North Korea’s Nuclear Tests


North Korea’s new nuclear testing has created insecurity for U.S. hegemony and security. Kim Jong-un visited the test site of the “ultramodern tactical weapon,” which allegedly would ensure the state’s security and protect North Korea like a “steel wall.” The testing of the highly developed weapon has occurred in a sensitive time period, with U.S. hopes for a nuclear disarmament and with Pyongyang’s recent release of an American prisoner.

The U.S. have remained optimistic that President Donald Trump will persuade Kim Jong-un to end their nuclear weapons program. According to a spokesman of the U.S. State Department, “we remain confident that the promises made by President Trump and Chairman Kim will be fulfilled,” yet the more North Korea advances their weaponry, the more competition persists between the two nations. Since the historic summit between the two world leaders in Singapore in June, there has been little tangible headway in negotiations; while Trump and Kim discussed the possibility of denuclearization and diplomacy on the Korean peninsula, no specific agreement has yet been laid down. The future of U.S. international relations in the Asia Pacific are still very much uncertain.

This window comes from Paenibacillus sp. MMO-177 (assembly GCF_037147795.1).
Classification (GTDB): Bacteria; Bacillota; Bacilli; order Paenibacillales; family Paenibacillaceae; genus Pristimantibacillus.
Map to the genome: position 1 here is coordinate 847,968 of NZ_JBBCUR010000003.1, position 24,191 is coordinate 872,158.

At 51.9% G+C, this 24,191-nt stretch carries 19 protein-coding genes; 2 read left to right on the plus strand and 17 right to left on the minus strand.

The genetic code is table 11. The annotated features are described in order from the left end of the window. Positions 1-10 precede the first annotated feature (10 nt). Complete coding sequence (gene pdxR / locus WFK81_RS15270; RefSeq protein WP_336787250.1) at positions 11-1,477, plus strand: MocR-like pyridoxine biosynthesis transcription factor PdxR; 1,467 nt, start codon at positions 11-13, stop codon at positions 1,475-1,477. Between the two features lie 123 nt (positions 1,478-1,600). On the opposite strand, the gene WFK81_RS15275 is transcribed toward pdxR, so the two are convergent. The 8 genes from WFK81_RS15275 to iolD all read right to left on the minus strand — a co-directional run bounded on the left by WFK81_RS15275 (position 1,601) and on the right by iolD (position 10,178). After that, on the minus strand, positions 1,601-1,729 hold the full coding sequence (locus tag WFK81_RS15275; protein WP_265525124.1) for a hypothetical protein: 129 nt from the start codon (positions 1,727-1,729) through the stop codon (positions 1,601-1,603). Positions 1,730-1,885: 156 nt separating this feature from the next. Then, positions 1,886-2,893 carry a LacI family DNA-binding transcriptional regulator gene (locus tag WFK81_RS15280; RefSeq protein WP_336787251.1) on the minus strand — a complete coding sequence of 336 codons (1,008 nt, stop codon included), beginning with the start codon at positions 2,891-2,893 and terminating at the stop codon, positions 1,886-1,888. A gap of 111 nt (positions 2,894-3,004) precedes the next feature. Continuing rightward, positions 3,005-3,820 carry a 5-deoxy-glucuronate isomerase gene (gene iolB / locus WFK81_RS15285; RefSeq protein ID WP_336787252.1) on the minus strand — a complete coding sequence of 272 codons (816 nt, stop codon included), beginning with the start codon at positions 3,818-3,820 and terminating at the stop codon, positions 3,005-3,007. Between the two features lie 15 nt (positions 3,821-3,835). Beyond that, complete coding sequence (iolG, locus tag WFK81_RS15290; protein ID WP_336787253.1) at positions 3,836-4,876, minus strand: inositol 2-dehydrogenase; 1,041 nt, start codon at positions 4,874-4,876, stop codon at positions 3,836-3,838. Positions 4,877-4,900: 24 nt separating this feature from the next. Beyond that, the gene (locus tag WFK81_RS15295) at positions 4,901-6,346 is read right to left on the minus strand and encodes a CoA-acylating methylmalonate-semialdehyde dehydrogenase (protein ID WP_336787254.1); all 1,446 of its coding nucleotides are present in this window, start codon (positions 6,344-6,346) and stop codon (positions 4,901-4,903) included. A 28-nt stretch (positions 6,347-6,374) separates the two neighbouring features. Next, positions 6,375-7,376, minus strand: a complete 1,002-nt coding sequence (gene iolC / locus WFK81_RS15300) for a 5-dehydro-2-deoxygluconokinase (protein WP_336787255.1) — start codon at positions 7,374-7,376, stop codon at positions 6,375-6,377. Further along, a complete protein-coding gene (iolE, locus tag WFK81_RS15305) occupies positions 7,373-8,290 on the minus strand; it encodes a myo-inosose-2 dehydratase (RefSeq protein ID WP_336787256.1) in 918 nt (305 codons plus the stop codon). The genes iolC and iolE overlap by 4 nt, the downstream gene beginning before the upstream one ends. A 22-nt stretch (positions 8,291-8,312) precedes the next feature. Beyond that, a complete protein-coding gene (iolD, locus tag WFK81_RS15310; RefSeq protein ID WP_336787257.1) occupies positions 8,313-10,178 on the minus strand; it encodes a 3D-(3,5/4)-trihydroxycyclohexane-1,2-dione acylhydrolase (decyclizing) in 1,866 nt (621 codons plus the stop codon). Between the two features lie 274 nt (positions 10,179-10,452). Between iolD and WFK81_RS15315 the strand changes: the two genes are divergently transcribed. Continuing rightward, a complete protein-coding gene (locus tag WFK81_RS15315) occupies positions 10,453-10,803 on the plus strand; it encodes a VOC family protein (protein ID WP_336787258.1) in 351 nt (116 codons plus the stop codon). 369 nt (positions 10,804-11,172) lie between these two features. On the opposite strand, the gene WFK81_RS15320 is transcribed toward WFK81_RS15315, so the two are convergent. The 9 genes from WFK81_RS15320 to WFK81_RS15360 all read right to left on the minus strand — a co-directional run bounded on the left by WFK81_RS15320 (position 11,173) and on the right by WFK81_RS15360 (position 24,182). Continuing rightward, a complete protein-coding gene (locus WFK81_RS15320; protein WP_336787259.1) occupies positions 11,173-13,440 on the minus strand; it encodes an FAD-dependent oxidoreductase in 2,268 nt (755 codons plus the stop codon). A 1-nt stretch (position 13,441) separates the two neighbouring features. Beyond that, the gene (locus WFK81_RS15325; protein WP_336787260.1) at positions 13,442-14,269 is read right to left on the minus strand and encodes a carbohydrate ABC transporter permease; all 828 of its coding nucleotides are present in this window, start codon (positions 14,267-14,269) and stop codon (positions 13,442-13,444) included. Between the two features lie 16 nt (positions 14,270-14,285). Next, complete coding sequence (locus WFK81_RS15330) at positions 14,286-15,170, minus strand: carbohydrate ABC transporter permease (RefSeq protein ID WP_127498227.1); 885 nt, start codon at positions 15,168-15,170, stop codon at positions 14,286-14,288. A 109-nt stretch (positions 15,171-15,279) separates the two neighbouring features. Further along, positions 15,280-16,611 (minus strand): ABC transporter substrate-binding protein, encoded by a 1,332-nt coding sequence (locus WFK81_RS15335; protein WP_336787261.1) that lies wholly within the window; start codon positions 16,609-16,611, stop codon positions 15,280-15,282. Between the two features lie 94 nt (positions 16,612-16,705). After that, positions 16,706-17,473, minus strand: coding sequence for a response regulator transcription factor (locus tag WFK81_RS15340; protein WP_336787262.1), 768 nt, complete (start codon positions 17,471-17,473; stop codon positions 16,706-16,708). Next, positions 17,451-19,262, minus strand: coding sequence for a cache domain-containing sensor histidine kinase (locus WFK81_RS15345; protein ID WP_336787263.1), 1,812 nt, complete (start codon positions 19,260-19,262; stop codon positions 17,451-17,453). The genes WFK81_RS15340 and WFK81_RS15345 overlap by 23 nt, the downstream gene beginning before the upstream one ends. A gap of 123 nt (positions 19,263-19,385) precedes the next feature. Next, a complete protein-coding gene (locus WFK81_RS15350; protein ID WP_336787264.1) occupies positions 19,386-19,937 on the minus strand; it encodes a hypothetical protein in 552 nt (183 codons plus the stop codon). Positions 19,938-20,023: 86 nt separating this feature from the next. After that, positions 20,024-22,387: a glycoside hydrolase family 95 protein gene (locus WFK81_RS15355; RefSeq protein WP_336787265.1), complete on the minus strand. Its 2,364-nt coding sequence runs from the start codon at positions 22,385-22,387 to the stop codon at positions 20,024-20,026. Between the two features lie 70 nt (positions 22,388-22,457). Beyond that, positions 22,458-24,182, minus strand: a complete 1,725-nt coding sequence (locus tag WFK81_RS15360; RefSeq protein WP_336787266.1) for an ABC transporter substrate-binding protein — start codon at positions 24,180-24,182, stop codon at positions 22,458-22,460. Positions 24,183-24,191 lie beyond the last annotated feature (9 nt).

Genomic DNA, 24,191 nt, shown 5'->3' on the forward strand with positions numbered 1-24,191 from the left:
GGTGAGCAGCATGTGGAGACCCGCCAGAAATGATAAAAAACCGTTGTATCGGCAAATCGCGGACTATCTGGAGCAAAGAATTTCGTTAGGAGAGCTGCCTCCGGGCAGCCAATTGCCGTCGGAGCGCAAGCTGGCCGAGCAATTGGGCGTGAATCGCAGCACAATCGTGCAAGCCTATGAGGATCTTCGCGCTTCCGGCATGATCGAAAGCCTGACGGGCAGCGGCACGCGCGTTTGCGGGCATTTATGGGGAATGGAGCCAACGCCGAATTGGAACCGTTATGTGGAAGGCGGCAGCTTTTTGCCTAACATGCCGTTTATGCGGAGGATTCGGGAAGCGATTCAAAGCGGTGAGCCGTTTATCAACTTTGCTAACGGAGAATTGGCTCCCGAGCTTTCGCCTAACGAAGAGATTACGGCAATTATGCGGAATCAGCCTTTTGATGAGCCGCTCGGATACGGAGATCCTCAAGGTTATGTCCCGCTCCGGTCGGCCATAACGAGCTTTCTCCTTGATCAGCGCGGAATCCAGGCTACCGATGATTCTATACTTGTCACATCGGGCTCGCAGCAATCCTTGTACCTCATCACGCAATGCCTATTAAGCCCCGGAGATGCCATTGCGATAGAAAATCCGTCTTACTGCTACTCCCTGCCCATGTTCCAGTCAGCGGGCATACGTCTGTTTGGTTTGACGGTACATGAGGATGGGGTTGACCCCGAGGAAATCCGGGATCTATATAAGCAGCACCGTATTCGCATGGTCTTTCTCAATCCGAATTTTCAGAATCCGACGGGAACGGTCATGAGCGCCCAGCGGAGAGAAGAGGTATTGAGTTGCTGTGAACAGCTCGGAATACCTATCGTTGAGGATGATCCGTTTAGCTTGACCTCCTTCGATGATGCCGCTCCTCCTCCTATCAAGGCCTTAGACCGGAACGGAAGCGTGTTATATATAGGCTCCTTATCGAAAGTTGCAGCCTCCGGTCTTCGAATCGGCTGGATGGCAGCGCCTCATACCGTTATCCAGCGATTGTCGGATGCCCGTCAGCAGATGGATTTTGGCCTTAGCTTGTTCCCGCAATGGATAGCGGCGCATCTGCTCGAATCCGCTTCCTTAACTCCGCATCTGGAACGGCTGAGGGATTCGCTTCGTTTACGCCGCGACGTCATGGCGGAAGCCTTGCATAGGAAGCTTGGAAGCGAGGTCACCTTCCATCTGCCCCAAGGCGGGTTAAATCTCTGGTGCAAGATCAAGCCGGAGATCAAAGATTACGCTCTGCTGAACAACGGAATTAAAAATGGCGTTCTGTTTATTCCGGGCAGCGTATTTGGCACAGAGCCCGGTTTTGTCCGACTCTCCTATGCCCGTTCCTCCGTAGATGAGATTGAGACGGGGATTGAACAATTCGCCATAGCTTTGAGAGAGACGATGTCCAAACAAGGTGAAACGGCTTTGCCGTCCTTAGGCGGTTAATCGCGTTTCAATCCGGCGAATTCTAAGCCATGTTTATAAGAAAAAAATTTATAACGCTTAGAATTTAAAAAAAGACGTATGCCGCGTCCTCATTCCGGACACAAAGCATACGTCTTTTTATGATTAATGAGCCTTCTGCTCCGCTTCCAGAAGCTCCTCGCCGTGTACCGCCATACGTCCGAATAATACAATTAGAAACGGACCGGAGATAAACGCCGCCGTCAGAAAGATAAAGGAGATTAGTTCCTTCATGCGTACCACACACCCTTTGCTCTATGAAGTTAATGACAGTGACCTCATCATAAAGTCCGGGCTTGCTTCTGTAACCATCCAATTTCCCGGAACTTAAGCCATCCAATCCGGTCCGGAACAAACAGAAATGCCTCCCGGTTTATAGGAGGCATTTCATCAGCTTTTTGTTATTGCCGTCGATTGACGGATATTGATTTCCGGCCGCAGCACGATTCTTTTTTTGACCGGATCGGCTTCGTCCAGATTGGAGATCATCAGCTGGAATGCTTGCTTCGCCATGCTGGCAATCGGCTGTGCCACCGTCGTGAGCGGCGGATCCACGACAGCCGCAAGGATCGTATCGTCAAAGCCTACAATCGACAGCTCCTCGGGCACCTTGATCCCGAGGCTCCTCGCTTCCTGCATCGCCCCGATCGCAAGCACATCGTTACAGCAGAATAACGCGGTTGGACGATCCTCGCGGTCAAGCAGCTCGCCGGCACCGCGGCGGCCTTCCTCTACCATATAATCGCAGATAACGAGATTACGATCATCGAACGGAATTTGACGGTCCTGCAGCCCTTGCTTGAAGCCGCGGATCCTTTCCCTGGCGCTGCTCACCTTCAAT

The Korean Central News Agency (KCNA) shared an undated photograph of Kim on a beach with other military officials and the specifics of the weapon were not clarified. As the weapon has been described as “tactical,” it can be assumed that the weapon is not fitting with larger strategic weaponry such as ballistic missiles or a nuclear bomb. The U.S. has long considered itself the guardians of Western democracy, even when not being specifically involved in a particular conflict, so any external use of nuclear weapons must be controlled.

A further update to U.S.-North Korea relations regards the recent release of U.S. citizen Bruce Bryon Lowrance on 16th of November. He has been imprisoned since October and allegedly entered the country illegally from China. This was a positive step for North Korea who have historically held U.S. prisoners for much longer, often being accused of holding them as “bargaining chips.”  In response to this, U.S. Secretary of State Mike Pompeo was grateful for both North Korea and Sweden for uniting to release the prisoner.

To avoid a nuclear war with North Korea, the U.S. has stated that sanctions are vital until Kim ends his desire for nuclear weapons. However, North Korea, who are still much smaller in relation to the United States, view their weaponry as a form of securing their region and not starting a global war. This begins to create a couple of questions: “Is it necessary for the U.S. to be threatened by their weapons?” and “Why is it not possible for other states outside of the U.S. to have their own nuclear capability?”

Aisha Parker